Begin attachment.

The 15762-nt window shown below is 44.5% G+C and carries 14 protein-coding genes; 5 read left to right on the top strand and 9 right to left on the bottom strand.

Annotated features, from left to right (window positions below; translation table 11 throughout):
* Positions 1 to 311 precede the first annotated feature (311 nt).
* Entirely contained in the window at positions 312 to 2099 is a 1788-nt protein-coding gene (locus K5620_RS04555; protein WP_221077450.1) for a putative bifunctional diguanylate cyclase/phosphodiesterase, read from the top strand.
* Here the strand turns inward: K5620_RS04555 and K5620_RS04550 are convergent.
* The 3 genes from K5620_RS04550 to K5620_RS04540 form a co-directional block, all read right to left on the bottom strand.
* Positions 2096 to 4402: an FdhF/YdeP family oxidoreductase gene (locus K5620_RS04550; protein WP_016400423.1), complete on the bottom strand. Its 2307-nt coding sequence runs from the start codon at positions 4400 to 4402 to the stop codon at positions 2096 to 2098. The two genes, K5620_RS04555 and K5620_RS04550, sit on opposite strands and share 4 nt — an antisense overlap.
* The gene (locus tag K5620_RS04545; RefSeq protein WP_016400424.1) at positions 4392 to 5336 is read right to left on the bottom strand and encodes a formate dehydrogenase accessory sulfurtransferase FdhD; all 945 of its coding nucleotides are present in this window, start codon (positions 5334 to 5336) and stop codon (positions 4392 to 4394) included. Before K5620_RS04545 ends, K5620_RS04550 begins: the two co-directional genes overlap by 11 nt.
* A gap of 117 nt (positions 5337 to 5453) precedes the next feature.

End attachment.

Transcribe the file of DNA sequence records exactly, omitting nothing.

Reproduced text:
The 15762-nt window shown below is 44.5% G+C and carries 14 protein-coding genes; 5 read left to right on the top strand and 9 right to left on the bottom strand.

Annotated features, from left to right (window positions below; translation table 11 throughout):
* Positions 1 to 311 precede the first annotated feature (311 nt).
* Entirely contained in the window at positions 312 to 2099 is a 1788-nt protein-coding gene (locus K5620_RS04555; protein WP_221077450.1) for a putative bifunctional diguanylate cyclase/phosphodiesterase, read from the top strand.
* Here the strand turns inward: K5620_RS04555 and K5620_RS04550 are convergent.
* The 3 genes from K5620_RS04550 to K5620_RS04540 form a co-directional block, all read right to left on the bottom strand.
* Positions 2096 to 4402: an FdhF/YdeP family oxidoreductase gene (locus K5620_RS04550; protein WP_016400423.1), complete on the bottom strand. Its 2307-nt coding sequence runs from the start codon at positions 4400 to 4402 to the stop codon at positions 2096 to 2098. The two genes, K5620_RS04555 and K5620_RS04550, sit on opposite strands and share 4 nt — an antisense overlap.
* The gene (locus tag K5620_RS04545; RefSeq protein WP_016400424.1) at positions 4392 to 5336 is read right to left on the bottom strand and encodes a formate dehydrogenase accessory sulfurtransferase FdhD; all 945 of its coding nucleotides are present in this window, start codon (positions 5334 to 5336) and stop codon (positions 4392 to 4394) included. Before K5620_RS04545 ends, K5620_RS04550 begins: the two co-directional genes overlap by 11 nt.
* A gap of 117 nt (positions 5337 to 5453) precedes the next feature.